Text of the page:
Terry Gilliam’s long-gestating project The Man Who Killed Don Quixote is already better known for its complex production history than for the film itself. Gilliam began working on a version of the project nearly thirty years ago. It has since gone through floods, lightning strikes, cast and crew departures, script rewrites, lack of funding, a documentary about its failure, the deaths of two main actors, more rewrites, and at least two lawsuits that threatened to stop both its premiere at Cannes and its eventual release. Yet, somehow, despite all the efforts and so very many years after the project began, The Man Who Killed Don Quixote has finally come to the screen and the world has not actually ended. Yet.
Adam Driver is Toby, a director attempting to make an ad featuring Don Quixote, beset not by Gilliam-esque disasters per se, but by his own unwillingness to make his advertisement to anyone’s liking. Toby is a self-proclaimed genius surrounded by sycophants, domineering producers, and femme fatales, including Olga Kurylenko in one of her most thankless roles. Feeling that his work is uninspired, Toby picks up a bootleg copy of The Man Who Killed Don Quixote from a wandering gypsy. The film is in fact his own student work, shot in Spain on a shoestring budget with non-actors from a nearby village where he’s now filming. Toby sets off to find the original location and discovers that the world he filmed has changed: the fifteen-year-old star Angelica (Joana Ribeiro) has grown up and run away to become an actress, the original Sancho Panza is dead, the village’s inhabitants, including Angelica’s father, Raul (Hovik Keuchkerian), all hate Toby for bringing his film to their village. Javier (Jonathan Pryce), a cobbler Toby enlisted to play Don Quixote, now believes that he is Don Quixote and that Toby is Sancho Panza. Circumstances fling Toby and Javier together and they travel across the Spanish countryside as servant and master in search of Angelica, now the mistress of a Russian vodka baron. As they travel, Toby begins to dream scenes from Don Quixote (both his own and Cervantes’s), blurring the line between what’s real, what isn’t, and what’s just cinema.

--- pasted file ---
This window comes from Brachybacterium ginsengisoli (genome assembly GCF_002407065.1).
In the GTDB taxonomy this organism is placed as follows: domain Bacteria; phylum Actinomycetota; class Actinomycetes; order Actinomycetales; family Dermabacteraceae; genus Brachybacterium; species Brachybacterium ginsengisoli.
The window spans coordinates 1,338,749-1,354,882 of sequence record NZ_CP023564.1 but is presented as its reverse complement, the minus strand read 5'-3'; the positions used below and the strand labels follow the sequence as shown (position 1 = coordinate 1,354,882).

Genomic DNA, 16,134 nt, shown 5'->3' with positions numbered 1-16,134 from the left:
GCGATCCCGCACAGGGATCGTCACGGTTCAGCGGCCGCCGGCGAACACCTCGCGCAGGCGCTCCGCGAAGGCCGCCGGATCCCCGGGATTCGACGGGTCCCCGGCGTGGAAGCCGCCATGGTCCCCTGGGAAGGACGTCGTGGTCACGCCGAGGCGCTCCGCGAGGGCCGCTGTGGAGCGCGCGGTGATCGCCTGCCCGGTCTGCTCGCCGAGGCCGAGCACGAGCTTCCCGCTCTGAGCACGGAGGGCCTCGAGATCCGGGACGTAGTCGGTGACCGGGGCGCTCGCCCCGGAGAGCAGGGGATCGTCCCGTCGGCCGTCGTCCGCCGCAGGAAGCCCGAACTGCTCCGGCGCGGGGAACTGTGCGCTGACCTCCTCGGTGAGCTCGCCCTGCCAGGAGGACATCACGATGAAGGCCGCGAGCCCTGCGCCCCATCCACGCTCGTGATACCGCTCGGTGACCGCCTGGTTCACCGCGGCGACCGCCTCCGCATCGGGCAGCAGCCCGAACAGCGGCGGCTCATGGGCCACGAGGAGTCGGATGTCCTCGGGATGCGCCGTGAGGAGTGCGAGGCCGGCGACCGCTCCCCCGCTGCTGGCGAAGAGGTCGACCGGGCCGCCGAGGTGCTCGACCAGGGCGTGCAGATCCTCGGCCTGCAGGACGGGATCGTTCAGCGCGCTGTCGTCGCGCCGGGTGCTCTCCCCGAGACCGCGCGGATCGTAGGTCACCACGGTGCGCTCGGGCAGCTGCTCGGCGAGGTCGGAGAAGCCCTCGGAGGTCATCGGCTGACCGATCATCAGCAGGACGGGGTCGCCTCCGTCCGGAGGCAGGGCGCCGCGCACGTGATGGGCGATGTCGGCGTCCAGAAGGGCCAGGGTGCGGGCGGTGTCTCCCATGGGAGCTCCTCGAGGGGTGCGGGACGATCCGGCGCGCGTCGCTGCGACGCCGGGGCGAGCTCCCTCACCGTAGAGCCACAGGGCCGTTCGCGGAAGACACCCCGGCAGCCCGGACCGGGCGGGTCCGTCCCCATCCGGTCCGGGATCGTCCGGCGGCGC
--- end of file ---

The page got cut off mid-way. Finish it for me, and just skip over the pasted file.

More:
The intermingling of film narrative, dream narrative, and the real world is a longtime concern of Gilliam’s and is here given a new layer with the relationship between Gilliam’s attempts to make his own film and the problems that Toby faces. This is, after all, a film called The Man Who Killed Don Quixote about a director trying to make an ad about Don Quixote, previously having directed a film called The Man Who Killed Don Quixote, who meets a man he asked to play Don Quixote, who, in turn, believes he is Don Quixote. Layered beneath this is the fact that Cervantes’s novel concerns an elderly man deluded into believing he’s a knight-errant named Don Quixote. These complications of delusion, imagination, and meta-narrational references make the early part of the film fascinating in itself and set up a co-mingling of concerns and archetypes that the viewer hopes will be dealt with as the narrative proceeds.